July 29, 2010 International Review of the Red Cross
The participation of women in the 1994 Rwandan genocide should be considered in the context of gender relations in pre-genocide Rwandan society. Many ‘ordinary’ women were involved in the genocide but, overall, committed significantly fewer acts of overt violence than men. Owing to the indirect nature of women’s crimes, combined with male ‘chivalry’, women may be under-represented among those pursued for genocide-related crimes, despite the broad conception of complicity in Rwanda’s Gacaca Law. Women in leadership positions played a particularly important role in the genocide, and gendered imagery, including of the ‘evil woman’ or ‘monster’, is often at play in their encounters with the law. While representing a relatively low proportion
of genocide-related detainees compared with men (less than 6%), it is
impossible to understand women’s diverse experiences of the genocide without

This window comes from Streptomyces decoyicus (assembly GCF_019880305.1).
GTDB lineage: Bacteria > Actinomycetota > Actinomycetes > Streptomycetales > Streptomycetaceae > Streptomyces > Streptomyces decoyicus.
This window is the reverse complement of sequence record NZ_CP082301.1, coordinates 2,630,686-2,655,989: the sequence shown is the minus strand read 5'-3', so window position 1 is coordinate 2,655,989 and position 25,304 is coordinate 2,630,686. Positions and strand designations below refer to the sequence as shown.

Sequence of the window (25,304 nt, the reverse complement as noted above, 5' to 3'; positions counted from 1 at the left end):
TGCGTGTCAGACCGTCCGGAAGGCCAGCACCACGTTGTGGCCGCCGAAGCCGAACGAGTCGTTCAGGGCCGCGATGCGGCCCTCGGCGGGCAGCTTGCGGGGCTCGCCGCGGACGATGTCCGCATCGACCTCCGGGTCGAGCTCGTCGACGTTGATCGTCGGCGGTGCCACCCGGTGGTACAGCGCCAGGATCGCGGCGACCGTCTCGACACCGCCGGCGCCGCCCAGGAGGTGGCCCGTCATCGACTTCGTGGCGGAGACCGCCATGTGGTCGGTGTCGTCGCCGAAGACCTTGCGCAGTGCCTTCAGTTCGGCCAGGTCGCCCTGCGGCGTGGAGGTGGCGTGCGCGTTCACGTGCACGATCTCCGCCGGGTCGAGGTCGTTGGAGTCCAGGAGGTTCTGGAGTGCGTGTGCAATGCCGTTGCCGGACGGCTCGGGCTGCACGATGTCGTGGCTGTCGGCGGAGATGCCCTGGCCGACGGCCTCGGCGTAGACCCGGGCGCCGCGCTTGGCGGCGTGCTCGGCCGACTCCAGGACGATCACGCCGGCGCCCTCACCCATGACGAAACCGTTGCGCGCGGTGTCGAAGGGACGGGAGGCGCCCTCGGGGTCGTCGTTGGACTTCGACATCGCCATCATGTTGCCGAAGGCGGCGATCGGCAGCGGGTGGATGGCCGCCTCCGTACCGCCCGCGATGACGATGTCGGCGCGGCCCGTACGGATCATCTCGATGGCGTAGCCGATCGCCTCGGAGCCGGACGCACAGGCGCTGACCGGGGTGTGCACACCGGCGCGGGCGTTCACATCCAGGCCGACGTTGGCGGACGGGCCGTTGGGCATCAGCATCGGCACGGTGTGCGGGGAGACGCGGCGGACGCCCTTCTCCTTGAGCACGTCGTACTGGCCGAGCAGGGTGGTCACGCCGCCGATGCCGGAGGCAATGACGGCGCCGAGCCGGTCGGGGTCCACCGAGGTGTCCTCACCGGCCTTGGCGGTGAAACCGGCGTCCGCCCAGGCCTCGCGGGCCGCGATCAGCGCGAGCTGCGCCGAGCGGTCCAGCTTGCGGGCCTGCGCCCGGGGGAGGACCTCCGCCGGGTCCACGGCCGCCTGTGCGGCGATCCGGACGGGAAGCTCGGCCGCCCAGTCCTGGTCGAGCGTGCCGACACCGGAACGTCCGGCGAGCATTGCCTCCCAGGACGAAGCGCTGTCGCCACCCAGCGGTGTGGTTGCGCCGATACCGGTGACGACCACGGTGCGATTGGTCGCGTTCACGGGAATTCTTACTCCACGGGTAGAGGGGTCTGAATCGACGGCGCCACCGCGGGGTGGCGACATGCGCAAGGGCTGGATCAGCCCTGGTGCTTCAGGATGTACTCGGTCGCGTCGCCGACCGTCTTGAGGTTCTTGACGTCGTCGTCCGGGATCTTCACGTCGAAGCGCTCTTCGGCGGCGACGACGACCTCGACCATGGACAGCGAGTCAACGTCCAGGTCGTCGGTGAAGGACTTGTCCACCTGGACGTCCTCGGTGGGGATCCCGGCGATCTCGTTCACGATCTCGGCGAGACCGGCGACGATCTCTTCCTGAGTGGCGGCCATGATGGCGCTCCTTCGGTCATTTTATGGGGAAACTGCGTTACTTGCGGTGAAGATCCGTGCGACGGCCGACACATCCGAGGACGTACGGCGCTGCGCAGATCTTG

exploring their participation in the violence.
This article takes a small step in this direction. Based primarily on research
conducted in Rwanda in 2001, including interviews with 71 detained female
genocide suspects, it considers four central questions. First, what was the extent
and nature of women’s participation in the genocide? Second, if the forms of
women’s participation differed from men’s, what are the legal consequences of this
distinction? Third, what may have motivated ‘ordinary’ women to participate in
the violence? Fourth, what roles did women in leadership positions play during the
genocide, and how much actual power did they wield? A fifth question permeates
the text: how did gender influence women’s participation in the genocide, as well as
their subsequent encounters with the law?
This article notes that women participated in the genocide in a variety of